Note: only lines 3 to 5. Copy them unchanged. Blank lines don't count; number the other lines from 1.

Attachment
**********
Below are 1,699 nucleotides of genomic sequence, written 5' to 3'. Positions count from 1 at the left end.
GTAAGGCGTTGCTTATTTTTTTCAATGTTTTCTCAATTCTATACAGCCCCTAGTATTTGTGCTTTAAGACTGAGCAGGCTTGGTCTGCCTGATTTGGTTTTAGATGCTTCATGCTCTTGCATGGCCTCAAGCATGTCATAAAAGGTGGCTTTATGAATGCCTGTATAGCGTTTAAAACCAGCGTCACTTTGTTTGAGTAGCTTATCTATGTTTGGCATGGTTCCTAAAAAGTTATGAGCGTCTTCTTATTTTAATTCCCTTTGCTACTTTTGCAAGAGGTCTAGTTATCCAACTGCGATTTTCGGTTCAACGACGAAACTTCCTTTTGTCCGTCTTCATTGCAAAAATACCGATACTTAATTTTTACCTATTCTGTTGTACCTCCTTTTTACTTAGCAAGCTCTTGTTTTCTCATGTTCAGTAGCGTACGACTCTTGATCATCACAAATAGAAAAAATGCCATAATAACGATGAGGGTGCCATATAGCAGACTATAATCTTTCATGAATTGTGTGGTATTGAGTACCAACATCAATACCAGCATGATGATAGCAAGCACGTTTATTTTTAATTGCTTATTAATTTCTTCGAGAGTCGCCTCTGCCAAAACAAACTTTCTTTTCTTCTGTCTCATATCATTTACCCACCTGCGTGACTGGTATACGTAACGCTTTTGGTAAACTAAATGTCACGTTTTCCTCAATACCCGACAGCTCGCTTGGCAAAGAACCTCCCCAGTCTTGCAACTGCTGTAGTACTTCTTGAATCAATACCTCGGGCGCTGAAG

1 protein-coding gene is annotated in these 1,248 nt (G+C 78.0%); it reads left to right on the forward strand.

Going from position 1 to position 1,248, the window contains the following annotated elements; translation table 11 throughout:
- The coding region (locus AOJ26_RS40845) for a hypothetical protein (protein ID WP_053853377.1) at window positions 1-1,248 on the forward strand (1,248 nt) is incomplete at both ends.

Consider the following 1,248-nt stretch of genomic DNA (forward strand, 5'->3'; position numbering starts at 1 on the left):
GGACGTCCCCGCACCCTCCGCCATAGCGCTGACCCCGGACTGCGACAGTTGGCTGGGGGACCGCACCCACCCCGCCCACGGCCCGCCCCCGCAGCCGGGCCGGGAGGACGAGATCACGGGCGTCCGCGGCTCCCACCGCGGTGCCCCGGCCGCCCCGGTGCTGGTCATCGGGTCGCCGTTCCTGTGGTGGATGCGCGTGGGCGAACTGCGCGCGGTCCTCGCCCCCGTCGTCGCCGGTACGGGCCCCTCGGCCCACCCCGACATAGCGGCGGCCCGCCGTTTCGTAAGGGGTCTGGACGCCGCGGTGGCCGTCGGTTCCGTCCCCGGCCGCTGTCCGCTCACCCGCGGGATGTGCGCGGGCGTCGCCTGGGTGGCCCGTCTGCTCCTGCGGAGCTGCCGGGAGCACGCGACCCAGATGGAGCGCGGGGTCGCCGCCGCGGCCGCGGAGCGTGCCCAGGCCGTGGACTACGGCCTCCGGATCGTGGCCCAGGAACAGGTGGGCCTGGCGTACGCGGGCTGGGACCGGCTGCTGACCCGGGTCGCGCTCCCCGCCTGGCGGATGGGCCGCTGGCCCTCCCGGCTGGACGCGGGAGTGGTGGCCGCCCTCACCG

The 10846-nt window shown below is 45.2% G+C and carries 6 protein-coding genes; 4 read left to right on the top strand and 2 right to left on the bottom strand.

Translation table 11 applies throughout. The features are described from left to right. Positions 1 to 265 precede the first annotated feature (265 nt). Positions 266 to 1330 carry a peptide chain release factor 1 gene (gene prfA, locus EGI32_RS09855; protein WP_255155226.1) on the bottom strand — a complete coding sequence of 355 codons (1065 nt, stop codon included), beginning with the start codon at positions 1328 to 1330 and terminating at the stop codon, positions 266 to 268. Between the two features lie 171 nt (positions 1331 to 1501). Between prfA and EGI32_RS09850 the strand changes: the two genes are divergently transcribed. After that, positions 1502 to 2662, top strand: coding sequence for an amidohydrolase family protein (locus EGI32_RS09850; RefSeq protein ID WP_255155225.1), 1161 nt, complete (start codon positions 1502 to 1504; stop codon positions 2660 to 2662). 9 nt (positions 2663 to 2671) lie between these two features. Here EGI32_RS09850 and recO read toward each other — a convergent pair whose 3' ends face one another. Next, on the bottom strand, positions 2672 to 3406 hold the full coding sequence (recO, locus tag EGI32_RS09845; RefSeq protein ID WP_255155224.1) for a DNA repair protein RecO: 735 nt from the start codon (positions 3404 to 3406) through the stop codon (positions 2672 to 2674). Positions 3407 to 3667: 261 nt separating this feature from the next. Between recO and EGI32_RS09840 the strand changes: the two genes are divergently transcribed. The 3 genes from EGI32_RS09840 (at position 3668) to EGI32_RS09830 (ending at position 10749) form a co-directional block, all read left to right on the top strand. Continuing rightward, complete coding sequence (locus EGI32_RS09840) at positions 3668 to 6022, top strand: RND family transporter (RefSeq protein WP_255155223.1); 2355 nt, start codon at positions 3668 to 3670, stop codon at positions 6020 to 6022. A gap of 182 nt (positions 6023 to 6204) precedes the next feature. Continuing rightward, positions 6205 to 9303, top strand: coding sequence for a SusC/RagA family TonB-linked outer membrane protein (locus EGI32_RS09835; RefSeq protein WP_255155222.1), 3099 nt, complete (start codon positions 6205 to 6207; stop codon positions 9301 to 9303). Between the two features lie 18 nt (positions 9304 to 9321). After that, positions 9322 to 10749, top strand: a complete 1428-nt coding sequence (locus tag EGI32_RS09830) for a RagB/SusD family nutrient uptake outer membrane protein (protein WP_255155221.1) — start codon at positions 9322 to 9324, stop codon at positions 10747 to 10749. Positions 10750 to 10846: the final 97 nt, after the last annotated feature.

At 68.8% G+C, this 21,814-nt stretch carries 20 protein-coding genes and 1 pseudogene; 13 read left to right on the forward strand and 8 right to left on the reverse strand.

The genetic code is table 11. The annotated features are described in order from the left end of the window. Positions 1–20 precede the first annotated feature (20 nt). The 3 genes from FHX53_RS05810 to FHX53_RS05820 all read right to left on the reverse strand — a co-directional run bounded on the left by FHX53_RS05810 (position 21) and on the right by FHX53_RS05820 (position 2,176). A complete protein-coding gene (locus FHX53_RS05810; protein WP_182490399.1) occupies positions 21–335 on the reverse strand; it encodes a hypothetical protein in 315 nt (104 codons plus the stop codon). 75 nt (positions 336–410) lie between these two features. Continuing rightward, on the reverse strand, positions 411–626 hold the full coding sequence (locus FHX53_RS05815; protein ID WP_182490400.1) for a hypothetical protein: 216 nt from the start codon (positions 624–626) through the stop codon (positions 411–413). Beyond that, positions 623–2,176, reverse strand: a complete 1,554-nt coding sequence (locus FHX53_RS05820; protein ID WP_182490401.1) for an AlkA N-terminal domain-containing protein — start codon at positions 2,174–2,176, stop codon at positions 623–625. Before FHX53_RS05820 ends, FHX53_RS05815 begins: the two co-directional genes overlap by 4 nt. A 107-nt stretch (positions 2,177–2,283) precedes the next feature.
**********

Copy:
1 protein-coding gene is annotated in these 1,248 nt (G+C 78.0%); it reads left to right on the forward strand.

Going from position 1 to position 1,248, the window contains the following annotated elements; translation table 11 throughout:
- The coding region (locus AOJ26_RS40845) for a hypothetical protein (protein ID WP_053853377.1) at window positions 1-1,248 on the forward strand (1,248 nt) is incomplete at both ends.